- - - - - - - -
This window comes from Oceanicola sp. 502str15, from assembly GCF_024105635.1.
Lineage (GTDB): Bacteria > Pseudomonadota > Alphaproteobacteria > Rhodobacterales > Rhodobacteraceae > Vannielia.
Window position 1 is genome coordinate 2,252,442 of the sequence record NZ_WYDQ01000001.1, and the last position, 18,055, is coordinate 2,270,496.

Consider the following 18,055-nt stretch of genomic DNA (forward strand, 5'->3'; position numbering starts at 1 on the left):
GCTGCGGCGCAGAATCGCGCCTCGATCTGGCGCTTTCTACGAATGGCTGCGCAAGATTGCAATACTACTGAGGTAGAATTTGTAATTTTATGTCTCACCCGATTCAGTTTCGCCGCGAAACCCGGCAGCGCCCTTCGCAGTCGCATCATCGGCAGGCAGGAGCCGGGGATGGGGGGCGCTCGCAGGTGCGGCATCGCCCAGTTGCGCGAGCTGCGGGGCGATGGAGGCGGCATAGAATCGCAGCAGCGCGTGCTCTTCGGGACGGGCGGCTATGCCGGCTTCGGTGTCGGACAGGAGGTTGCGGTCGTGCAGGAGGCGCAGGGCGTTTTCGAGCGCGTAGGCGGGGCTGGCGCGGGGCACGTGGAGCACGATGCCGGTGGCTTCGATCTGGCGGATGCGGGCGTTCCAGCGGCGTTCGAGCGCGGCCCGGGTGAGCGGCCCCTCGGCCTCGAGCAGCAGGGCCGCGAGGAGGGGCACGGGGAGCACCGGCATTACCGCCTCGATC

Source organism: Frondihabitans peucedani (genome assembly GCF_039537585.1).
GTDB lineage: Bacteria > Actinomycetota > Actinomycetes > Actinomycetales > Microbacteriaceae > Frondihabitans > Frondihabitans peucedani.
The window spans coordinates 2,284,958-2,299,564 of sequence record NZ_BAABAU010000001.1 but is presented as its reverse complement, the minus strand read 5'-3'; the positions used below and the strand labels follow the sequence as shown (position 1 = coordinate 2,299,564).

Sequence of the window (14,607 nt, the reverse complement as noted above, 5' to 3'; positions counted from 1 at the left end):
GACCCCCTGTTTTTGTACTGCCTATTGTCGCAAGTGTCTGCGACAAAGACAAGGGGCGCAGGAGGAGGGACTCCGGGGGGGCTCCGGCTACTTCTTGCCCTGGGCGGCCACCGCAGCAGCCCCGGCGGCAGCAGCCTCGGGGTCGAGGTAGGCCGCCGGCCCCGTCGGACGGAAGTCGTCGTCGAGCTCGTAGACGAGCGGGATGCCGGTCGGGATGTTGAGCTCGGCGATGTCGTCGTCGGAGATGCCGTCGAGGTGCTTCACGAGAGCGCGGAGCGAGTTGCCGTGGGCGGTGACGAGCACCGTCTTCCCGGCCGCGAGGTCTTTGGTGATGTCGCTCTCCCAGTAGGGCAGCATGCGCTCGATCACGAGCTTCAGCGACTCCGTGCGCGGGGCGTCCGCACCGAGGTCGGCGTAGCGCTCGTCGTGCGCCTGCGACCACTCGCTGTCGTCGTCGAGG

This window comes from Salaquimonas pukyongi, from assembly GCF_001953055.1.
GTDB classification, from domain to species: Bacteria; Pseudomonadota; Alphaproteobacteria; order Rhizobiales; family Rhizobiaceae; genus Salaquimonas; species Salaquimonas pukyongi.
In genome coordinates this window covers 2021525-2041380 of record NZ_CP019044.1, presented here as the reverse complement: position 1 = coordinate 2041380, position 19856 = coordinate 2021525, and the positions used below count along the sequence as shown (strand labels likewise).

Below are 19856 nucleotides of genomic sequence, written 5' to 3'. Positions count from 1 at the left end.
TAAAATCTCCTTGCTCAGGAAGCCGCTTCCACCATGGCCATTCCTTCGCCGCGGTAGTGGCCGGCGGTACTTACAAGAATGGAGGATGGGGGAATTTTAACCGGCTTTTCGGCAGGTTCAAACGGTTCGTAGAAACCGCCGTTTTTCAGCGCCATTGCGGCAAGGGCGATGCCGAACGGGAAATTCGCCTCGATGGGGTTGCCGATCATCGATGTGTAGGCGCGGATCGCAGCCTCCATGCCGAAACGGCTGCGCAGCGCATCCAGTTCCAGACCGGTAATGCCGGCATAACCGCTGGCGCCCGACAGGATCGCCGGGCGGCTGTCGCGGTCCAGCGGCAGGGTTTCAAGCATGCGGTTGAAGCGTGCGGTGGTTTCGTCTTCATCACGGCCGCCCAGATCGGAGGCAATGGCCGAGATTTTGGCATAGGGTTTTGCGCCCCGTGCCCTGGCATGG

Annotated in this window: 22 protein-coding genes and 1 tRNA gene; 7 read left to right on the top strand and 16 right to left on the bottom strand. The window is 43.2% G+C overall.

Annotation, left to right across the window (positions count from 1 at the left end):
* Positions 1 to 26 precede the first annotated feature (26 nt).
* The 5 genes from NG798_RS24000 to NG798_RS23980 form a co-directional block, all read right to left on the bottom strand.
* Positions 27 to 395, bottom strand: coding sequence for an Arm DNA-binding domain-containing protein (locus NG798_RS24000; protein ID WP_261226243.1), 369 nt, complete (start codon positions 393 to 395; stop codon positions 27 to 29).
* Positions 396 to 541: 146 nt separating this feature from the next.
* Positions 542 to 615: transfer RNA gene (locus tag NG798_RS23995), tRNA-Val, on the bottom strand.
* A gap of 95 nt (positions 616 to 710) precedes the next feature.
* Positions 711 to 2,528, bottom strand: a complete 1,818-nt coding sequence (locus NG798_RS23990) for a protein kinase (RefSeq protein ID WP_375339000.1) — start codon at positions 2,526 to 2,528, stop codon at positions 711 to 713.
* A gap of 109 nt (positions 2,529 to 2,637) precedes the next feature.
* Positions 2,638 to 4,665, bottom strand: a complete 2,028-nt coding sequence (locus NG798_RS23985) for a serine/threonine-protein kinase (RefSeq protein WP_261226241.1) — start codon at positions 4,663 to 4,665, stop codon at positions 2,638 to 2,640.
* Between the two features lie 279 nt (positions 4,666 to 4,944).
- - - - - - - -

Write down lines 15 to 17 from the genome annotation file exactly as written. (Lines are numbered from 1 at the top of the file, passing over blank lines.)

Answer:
TAAAATCTCCTTGCTCAGGAAGCCGCTTCCACCATGGCCATTCCTTCGCCGCGGTAGTGGCCGGCGGTACTTACAAGAATGGAGGATGGGGGAATTTTAACCGGCTTTTCGGCAGGTTCAAACGGTTCGTAGAAACCGCCGTTTTTCAGCGCCATTGCGGCAAGGGCGATGCCGAACGGGAAATTCGCCTCGATGGGGTTGCCGATCATCGATGTGTAGGCGCGGATCGCAGCCTCCATGCCGAAACGGCTGCGCAGCGCATCCAGTTCCAGACCGGTAATGCCGGCATAACCGCTGGCGCCCGACAGGATCGCCGGGCGGCTGTCGCGGTCCAGCGGCAGGGTTTCAAGCATGCGGTTGAAGCGTGCGGTGGTTTCGTCTTCATCACGGCCGCCCAGATCGGAGGCAATGGCCGAGATTTTGGCATAGGGTTTTGCGCCCCGTGCCCTGGCATGG

Annotated in this window: 22 protein-coding genes and 1 tRNA gene; 7 read left to right on the top strand and 16 right to left on the bottom strand. The window is 43.2% G+C overall.

Annotation, left to right across the window (positions count from 1 at the left end):